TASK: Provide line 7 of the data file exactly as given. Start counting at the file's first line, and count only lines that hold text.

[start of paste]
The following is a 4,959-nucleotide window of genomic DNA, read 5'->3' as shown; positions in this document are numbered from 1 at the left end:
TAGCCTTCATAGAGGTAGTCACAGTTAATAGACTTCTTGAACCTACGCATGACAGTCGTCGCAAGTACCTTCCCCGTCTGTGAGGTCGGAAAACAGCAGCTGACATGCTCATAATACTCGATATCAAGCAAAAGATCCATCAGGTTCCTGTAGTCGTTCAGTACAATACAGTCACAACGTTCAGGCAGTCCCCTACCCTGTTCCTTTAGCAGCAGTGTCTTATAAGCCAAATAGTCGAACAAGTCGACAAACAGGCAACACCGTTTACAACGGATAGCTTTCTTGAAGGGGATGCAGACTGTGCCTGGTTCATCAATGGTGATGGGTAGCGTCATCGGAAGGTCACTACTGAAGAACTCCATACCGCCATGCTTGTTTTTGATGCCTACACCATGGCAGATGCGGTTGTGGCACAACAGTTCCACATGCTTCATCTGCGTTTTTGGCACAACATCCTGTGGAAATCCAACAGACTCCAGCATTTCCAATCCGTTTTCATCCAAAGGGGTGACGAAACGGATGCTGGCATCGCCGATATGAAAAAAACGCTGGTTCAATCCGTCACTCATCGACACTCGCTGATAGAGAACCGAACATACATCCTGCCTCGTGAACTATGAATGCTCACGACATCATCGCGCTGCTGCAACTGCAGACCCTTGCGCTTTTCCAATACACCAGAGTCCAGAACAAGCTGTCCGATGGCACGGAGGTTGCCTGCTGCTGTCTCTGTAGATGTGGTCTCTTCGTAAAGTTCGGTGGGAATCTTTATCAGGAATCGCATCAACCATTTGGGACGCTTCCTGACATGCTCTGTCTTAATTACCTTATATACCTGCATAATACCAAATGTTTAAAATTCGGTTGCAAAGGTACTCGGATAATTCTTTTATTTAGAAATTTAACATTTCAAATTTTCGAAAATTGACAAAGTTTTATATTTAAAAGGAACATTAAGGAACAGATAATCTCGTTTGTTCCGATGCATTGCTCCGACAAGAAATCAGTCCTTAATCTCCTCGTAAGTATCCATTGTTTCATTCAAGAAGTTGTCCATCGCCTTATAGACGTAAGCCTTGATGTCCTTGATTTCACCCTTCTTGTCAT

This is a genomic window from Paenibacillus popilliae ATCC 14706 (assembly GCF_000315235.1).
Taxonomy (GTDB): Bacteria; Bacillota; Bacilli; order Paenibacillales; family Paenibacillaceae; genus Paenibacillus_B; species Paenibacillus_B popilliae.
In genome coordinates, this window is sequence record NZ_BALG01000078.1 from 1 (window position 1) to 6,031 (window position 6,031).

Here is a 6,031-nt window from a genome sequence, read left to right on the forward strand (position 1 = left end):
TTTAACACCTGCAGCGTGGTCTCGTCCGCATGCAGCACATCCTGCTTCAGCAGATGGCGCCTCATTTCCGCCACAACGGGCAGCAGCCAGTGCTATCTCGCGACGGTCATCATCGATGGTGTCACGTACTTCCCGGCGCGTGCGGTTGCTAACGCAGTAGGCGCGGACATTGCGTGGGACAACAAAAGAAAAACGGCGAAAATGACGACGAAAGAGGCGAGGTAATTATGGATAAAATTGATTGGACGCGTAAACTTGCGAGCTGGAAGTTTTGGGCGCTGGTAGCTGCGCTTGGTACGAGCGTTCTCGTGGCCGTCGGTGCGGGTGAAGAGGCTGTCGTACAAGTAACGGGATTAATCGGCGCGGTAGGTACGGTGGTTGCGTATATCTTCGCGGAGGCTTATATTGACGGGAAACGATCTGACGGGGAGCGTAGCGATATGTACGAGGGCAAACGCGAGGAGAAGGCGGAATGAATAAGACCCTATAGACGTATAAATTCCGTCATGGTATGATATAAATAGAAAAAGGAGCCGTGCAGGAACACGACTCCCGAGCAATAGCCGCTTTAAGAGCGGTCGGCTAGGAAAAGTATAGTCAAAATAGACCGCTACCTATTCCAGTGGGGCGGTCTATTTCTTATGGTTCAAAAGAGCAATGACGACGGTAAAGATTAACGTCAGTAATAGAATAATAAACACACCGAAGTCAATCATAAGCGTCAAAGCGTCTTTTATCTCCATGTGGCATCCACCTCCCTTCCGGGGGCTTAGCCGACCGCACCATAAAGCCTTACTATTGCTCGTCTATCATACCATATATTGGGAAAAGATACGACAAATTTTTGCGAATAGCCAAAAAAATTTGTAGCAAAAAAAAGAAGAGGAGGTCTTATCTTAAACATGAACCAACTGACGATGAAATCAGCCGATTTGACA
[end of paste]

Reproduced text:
TTTAACACCTGCAGCGTGGTCTCGTCCGCATGCAGCACATCCTGCTTCAGCAGATGGCGCCTCATTTCCGCCACAACGGGCAGCAGCCAGTGCTATCTCGCGACGGTCATCATCGATGGTGTCACGTACTTCCCGGCGCGTGCGGTTGCTAACGCAGTAGGCGCGGACATTGCGTGGGACAACAAAAGAAAAACGGCGAAAATGACGACGAAAGAGGCGAGGTAATTATGGATAAAATTGATTGGACGCGTAAACTTGCGAGCTGGAAGTTTTGGGCGCTGGTAGCTGCGCTTGGTACGAGCGTTCTCGTGGCCGTCGGTGCGGGTGAAGAGGCTGTCGTACAAGTAACGGGATTAATCGGCGCGGTAGGTACGGTGGTTGCGTATATCTTCGCGGAGGCTTATATTGACGGGAAACGATCTGACGGGGAGCGTAGCGATATGTACGAGGGCAAACGCGAGGAGAAGGCGGAATGAATAAGACCCTATAGACGTATAAATTCCGTCATGGTATGATATAAATAGAAAAAGGAGCCGTGCAGGAACACGACTCCCGAGCAATAGCCGCTTTAAGAGCGGTCGGCTAGGAAAAGTATAGTCAAAATAGACCGCTACCTATTCCAGTGGGGCGGTCTATTTCTTATGGTTCAAAAGAGCAATGACGACGGTAAAGATTAACGTCAGTAATAGAATAATAAACACACCGAAGTCAATCATAAGCGTCAAAGCGTCTTTTATCTCCATGTGGCATCCACCTCCCTTCCGGGGGCTTAGCCGACCGCACCATAAAGCCTTACTATTGCTCGTCTATCATACCATATATTGGGAAAAGATACGACAAATTTTTGCGAATAGCCAAAAAAATTTGTAGCAAAAAAAAGAAGAGGAGGTCTTATCTTAAACATGAACCAACTGACGATGAAATCAGCCGATTTGACA